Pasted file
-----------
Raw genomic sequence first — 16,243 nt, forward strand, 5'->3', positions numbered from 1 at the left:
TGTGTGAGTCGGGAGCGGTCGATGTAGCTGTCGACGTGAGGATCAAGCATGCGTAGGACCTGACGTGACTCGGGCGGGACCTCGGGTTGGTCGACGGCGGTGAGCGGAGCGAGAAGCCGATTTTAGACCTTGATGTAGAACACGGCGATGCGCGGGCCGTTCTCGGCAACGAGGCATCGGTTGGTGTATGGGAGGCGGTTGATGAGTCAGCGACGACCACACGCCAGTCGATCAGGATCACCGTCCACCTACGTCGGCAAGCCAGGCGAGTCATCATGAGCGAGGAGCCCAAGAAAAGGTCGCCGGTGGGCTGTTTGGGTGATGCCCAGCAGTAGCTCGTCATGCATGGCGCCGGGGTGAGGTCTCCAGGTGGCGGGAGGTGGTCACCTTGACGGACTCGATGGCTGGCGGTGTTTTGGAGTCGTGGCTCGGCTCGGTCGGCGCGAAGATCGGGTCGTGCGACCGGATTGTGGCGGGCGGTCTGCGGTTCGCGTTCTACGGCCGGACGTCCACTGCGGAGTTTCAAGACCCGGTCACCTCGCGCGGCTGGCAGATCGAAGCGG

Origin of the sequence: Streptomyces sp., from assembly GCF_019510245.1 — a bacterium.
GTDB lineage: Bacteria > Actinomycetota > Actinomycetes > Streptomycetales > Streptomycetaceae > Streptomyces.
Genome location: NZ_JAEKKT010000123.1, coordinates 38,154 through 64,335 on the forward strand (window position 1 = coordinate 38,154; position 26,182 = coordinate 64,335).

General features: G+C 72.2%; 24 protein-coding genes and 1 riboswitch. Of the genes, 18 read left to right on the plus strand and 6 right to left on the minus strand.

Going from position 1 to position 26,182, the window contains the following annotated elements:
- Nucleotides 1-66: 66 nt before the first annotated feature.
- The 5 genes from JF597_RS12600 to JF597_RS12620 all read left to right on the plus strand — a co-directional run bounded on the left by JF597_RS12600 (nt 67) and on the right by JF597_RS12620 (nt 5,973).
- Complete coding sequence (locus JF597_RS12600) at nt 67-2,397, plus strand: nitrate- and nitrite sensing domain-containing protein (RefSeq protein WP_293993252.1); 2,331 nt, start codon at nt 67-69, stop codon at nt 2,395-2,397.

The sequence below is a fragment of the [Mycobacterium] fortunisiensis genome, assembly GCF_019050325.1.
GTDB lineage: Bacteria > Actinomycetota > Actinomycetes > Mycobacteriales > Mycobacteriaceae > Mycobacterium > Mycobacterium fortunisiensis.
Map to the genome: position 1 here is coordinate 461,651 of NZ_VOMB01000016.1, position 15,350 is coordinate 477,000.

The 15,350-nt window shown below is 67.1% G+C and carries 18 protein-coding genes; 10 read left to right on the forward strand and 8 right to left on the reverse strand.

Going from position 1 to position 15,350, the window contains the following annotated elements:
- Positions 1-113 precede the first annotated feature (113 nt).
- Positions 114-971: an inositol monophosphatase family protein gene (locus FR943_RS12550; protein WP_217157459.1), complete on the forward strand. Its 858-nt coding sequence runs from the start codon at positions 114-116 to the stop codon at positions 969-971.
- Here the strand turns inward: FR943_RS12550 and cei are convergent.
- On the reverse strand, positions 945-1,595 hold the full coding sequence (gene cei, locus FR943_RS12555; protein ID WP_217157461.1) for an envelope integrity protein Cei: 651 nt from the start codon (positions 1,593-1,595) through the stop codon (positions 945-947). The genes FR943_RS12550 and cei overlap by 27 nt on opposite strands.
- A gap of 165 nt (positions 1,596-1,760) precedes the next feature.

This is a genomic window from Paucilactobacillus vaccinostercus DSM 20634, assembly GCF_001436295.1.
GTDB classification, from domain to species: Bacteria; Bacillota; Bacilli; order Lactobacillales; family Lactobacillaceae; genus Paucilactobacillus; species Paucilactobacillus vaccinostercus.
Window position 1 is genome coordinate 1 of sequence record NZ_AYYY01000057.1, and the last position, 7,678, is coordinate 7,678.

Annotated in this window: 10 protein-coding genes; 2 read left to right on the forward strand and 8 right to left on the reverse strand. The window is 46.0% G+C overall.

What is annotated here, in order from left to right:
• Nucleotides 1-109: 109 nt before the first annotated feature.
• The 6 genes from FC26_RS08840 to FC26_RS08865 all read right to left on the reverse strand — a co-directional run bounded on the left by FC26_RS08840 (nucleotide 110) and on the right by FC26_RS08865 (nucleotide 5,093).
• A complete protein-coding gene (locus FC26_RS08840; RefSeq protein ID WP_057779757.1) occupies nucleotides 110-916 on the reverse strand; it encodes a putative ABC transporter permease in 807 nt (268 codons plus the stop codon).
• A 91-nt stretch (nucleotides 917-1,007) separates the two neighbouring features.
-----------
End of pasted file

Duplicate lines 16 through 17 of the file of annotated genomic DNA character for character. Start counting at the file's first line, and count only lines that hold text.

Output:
- Positions 1-113 precede the first annotated feature (113 nt).
- Positions 114-971: an inositol monophosphatase family protein gene (locus FR943_RS12550; protein WP_217157459.1), complete on the forward strand. Its 858-nt coding sequence runs from the start codon at positions 114-116 to the stop codon at positions 969-971.